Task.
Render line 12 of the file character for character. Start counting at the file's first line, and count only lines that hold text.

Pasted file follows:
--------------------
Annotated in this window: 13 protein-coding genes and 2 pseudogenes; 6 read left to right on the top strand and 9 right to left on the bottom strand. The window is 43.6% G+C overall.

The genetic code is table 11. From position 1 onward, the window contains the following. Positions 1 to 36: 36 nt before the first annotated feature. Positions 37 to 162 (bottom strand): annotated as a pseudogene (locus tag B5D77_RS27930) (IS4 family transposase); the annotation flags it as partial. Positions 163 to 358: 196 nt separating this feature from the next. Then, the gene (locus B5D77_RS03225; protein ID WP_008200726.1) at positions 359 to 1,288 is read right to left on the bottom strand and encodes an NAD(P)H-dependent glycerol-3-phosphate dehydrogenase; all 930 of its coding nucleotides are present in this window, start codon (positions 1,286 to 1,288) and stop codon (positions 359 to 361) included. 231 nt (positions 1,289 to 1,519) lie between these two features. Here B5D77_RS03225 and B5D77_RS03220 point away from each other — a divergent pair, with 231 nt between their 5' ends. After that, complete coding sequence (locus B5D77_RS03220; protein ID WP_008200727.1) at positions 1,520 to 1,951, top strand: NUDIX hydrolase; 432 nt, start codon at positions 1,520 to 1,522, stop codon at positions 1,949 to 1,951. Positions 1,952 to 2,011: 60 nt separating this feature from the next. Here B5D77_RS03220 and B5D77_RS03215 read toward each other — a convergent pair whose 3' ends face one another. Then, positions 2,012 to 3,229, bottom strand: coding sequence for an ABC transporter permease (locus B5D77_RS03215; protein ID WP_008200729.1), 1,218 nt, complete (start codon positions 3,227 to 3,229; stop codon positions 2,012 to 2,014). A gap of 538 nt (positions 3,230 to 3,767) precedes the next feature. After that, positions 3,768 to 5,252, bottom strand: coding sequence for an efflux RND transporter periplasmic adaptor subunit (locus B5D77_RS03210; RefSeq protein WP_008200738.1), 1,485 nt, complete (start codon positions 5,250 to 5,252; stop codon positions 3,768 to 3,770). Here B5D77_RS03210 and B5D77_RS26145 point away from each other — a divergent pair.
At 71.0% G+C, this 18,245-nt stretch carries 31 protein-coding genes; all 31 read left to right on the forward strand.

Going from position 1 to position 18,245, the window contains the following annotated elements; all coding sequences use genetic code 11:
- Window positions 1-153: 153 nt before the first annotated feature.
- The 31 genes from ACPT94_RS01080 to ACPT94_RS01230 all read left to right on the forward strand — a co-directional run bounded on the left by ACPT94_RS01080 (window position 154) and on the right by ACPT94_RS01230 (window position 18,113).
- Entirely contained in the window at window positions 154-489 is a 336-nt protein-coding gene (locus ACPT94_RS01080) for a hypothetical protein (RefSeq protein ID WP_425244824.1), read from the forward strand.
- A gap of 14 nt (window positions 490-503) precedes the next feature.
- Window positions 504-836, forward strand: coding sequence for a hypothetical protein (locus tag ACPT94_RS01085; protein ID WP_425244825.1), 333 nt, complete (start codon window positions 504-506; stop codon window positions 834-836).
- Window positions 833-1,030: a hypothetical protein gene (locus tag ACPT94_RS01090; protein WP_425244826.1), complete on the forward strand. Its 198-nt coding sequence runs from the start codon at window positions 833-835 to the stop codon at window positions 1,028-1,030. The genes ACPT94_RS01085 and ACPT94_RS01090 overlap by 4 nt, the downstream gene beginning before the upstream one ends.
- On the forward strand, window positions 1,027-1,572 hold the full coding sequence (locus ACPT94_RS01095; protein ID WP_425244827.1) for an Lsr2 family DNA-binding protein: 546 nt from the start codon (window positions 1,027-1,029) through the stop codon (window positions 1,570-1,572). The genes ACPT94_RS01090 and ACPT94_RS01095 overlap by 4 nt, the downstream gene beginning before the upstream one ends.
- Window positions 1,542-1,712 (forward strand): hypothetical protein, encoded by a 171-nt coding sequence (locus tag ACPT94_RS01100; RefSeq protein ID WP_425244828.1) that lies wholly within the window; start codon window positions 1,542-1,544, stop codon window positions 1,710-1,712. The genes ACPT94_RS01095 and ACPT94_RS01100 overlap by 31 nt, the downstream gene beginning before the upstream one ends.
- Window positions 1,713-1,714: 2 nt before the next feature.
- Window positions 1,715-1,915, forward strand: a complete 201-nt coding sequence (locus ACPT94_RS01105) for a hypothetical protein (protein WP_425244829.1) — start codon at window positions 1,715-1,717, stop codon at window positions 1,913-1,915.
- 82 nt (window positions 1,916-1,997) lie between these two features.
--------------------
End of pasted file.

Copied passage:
- Window positions 1,542-1,712 (forward strand): hypothetical protein, encoded by a 171-nt coding sequence (locus tag ACPT94_RS01100; RefSeq protein ID WP_425244828.1) that lies wholly within the window; start codon window positions 1,542-1,544, stop codon window positions 1,710-1,712. The genes ACPT94_RS01095 and ACPT94_RS01100 overlap by 31 nt, the downstream gene beginning before the upstream one ends.